Leadership Lesson #4: ROI of Authentic Leadership.

The crisis extends beyond VW.

One of the major implications of such scandals is the narrative they construct and play into: the narrative, as Bill notes, “of all business people being dishonest until you catch them. It’s a horrible narrative, but it’s damaging to business as a whole”.

This means businesses worldwide have work to do in the wake of the VW scandal.

“Other companies need to be very clear about differentiating themselves”, says Bill, “introducing testing of their own and assessing their own processes. Businesses can differentiate themselves here, because this was a moral failure. It was not an inadvertent mistake.”

For Amy, “the object lesson here is that there’s very powerful vicarious learning to be done. If other leaders aren’t taking this lesson to heart, they’re wasting the opportunity.

Executives need to take the opportunity to assess – where could we be falling short on our promise to customers and society? How can we resolve that?”

Which brings us to perhaps the most powerful leadership lesson of all: the truth will always out.

It’s a lesson, Amy notes, that it’s surprising we still have to teach: that “nowadays all secrets have expiration dates; there’s no such thing as a permanent secret”.

It’s this point that proves most salient, as the scandal rolls on: ability to lead with authenticity and integrity is a skill that’s in demand more than ever.

Monster Hiring Podcast: Authentic Leadership

Today’s leaders face greater challenges than ever before. 

Yet some of the most accomplished leaders are succeeding in their roles by following what Bill George calls their True North.

In this Monster podcast with the best-selling author Bill George, we hear the stories of authentic leaders, including PepsiCo’s Indra Nooyi and Starbuck’s Howard Schultz, as highlighted in George’s latest book,Discover your True North (Wiley, 2015.) 

Learn what it takes to become an authentic leader, and how it can transform your life and career at any level in the organization.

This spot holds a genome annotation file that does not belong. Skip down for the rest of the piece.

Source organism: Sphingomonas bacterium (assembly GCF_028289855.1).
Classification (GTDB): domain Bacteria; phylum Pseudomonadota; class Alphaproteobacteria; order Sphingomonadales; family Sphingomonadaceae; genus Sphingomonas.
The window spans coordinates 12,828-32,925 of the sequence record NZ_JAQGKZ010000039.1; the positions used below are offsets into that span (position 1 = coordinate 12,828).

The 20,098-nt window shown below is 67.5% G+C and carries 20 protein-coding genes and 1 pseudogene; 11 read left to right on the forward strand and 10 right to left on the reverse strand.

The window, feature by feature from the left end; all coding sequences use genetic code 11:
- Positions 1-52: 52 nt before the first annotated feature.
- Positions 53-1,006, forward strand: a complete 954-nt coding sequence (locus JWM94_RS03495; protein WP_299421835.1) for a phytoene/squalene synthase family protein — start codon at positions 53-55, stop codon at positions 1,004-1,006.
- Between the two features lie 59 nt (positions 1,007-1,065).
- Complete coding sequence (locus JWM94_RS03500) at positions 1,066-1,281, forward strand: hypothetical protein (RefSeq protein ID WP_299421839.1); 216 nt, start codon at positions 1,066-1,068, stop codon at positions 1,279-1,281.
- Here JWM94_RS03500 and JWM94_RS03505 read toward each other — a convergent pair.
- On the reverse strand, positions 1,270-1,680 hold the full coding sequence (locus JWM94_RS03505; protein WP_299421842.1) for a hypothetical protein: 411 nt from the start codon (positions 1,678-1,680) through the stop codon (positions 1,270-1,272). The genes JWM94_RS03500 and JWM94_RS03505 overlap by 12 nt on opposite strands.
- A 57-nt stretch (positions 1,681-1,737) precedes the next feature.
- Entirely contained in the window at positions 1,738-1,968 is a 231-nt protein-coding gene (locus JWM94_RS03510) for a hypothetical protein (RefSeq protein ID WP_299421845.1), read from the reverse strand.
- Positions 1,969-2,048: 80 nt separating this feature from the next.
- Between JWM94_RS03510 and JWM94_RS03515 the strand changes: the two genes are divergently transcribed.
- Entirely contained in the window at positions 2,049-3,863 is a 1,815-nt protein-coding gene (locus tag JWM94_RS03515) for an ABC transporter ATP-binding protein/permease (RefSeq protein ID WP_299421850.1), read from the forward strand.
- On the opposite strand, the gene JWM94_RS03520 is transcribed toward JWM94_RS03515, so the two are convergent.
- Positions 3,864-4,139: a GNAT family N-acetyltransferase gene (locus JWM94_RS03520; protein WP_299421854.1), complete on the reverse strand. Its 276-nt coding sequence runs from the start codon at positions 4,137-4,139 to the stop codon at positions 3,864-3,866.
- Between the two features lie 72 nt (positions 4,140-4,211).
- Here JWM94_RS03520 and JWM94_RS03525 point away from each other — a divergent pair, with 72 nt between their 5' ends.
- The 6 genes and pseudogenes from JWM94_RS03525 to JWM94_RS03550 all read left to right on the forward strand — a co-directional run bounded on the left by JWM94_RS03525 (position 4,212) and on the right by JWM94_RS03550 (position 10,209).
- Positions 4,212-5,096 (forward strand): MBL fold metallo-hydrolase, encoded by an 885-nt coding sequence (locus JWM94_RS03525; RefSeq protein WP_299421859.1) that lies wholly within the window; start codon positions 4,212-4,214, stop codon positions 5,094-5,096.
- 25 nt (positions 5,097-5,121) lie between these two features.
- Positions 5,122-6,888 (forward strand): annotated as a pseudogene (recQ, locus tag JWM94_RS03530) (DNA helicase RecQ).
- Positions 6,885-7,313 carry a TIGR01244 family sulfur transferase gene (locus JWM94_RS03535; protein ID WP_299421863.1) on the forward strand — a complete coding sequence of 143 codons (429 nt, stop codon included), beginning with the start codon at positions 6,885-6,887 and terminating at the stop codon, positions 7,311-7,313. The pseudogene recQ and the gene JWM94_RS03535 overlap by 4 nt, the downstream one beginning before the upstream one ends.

Tune in to this podcast on leadership with best-selling author Bill George. 

Medtronic's George, Red Hat's Whitehurst, Citrix's Lipson talk leadership in the C-Suite

Bill George knows leadership - and can attract it when he needs to. 

The CEO that took Medtronic from a $1.1 billion market capitalization to $65 billion, George brought a a leader-heavy crowd to downtown Raleigh early Wednesday for the launch of his new book, “Discover Your True North,” where he told them directly that leadership can’t just be about the balance sheet. There’s room, he says, for “passions” in the C-Suite.

In the audience were a few people used to talking numbers, executives such as ChannelAdvisor CEO David Spitz, SEPI Engineering & Construction CEO Sepi Saidi, Highwoods CEO Ed Fritsch, former IBM site lead Dick Daugherty, Empire Properties CEO Greg Hatem, MCNC CEO Jean Davis and dozens of other C-Levels.

George says he was on track to lead global technology firm Honeywell when he looked in his rear view mirror (literally on his way home from work) and realized he was miserable, an epiphany led him to the “best 12 years of my life,” when he left the company for the much smaller Medtronic, a firm making a big difference in the lives of patients. Satisfaction is achieved by focusing on what you want. Not what you think you want, he says, bringing two Raleigh businessmen in front of the crowd to prove his point: Jim Whitehurst, CEO of Red Hat and Jesse Lipson, site lead for Citrix’s Raleigh operation.

Whitehurst, too, left a “cushy job” for something completely different – in his case, it was Delta for Red Hat.

“Everyone thought I would be CEO,” he says of his time at Delta. Despite a bankruptcy, Delta was a success story, and one he could have ridden to the top. “I remember going home… and saying I can’t go somewhere to lay off a lot of people… I just can’t do it.”

And then the call from a much smaller company came – Red Hat.

“I think a lot of people get enamored with size… versus what gets you up and gets you excited every day,” he says.

Lipson, vice president and general manager, Workflow and Workspace Clouds, at Citrix did the opposite. He moved from something physically small to something bigger when the company he founded a decade ago, ShareFile, was bought out by Citrix. ShareFile had 80 employees when it was acquired, a move that propelled the headcount to more than 600 in downtown Raleigh. And the acquisition was necessary for growth.

His competitors were raising serious cash, he recalls.

“We decided we needed to do something,” he says. And the Citrix wallet would help ShareFile grow.

It’s a new generation of leadership, George says – where it’s about the impact, not just the balance sheet numbers. And it’s not just what leaders are doing in the boardroom.